Young athletes practice maneuvering soccer balls. Photo by Suzy Sonnier.

Giving Back: TOPSoccer

On the eve of November 9, the next date scheduled for the Baton Rouge Soccer Club’s TOPSoccer program, a few parents in the city will try to convince their kids to just change into their pajamas, to leave their TOPSoccer jerseys off until the morning when they’ll need them. But the kids will refuse for the third time this season, too excited to do anything else.

Founded in 2014, TOPSoccer—The Outreach Program for Soccer—is a 501(c)(3) nonprofit aimed at promoting physical activity for young people with physical or mental disabilities. With an age range spanning from 10 to 16 years, each meeting date accommodates around 50 players—who as of now come from St. Lillian Academy and Hope Academy, local schools for children with learning or developmental disabilities—along with volunteers who direct them through play stations and cheer them on during scrimmages.

TOPSoccer athletes participate in many different types of games, even ones involving giant parachutes. Photo by Suzy Sonnier.
TOPSoccer athletes participate in many different types of games, even ones involving giant parachutes. Photo by Suzy Sonnier.

“The whole thing started when we realized that there weren’t any similar programs in the Baton Rouge area,” says Miles Vaughn, director of soccer operations at BRSC. “There were some ‘inclusive soccer programs,’ which are a little bit different. But we felt that there was a need for something more laid-back, something for kids who otherwise wouldn’t have an opportunity to get out and get active as much as other youth in the community.”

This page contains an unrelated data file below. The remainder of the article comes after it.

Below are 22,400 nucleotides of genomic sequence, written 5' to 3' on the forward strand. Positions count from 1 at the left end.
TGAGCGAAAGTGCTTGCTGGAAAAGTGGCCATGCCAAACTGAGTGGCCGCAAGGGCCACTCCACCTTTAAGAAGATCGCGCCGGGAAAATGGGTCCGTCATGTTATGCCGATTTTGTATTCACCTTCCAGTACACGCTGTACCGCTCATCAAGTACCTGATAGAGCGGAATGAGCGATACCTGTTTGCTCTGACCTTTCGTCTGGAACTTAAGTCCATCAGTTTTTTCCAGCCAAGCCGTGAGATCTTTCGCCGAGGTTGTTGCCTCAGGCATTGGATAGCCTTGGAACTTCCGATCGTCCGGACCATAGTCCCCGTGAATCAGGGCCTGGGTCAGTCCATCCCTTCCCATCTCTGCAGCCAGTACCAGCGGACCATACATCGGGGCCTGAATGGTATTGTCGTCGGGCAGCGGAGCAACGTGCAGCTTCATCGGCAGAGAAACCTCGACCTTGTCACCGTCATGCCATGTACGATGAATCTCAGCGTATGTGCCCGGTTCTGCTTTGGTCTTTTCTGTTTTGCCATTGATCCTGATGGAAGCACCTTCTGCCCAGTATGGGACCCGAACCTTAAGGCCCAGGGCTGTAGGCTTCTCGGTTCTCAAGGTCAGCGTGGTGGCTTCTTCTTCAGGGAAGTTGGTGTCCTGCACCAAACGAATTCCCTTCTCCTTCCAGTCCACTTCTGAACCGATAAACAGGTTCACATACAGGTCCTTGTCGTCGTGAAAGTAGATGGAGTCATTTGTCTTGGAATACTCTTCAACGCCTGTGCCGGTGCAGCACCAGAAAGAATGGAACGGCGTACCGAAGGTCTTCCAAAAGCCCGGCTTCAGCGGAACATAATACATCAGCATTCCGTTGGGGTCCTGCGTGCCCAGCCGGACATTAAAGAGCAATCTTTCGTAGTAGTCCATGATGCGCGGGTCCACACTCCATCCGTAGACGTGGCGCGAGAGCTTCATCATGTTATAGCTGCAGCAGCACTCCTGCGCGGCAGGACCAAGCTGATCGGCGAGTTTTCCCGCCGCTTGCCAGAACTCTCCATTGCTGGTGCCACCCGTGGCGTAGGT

TOPSoccer likes to focus on fun over competition, he says, with volunteers overseeing four game stations focused on a different soccer skill, like passing to teammates or shooting goals. One of the players’ favorite games, says Vaughn, is called body soccer, when players dribble a ball until a volunteer calls out the name of a body part, which the player will then have to use to stop the ball mid-motion. They also enjoy a game called soccer bowling, where volunteers set soccer balls on small cones and the players have to pass another ball to each other and knock them all off, like knocking over bowling pins.

“Every participant has some disability—autism or Down syndrome, for example, with others in wheelchairs or using walkers—but TOPSoccer is great for them because the kids can own their experience there,” says Vaughn. “Everyone’s playing the same game, but they can make it whatever they want. If they want to sit down and cover the soccer ball with sand the whole day, then they can do that. If they want to get really engaged in the games they’re playing, that’s really great too.”

For those who do become especially engaged, the TOPSoccer program has helped to assemble a team and schedule games through BRSC’s recreational leagues.

“It’s those kinds of responses,” says Vaughn, “when the kids get really excited about the game and their experience, that make the program and all the work that goes into it so rewarding for everyone.”

How you can help:

BRSC and TOPSoccer are always looking for more volunteers from the community. If you think you or someone you know may be a good fit, or if you are interested in donating, visit or email Outreach Director Kiran Booluck at [email protected].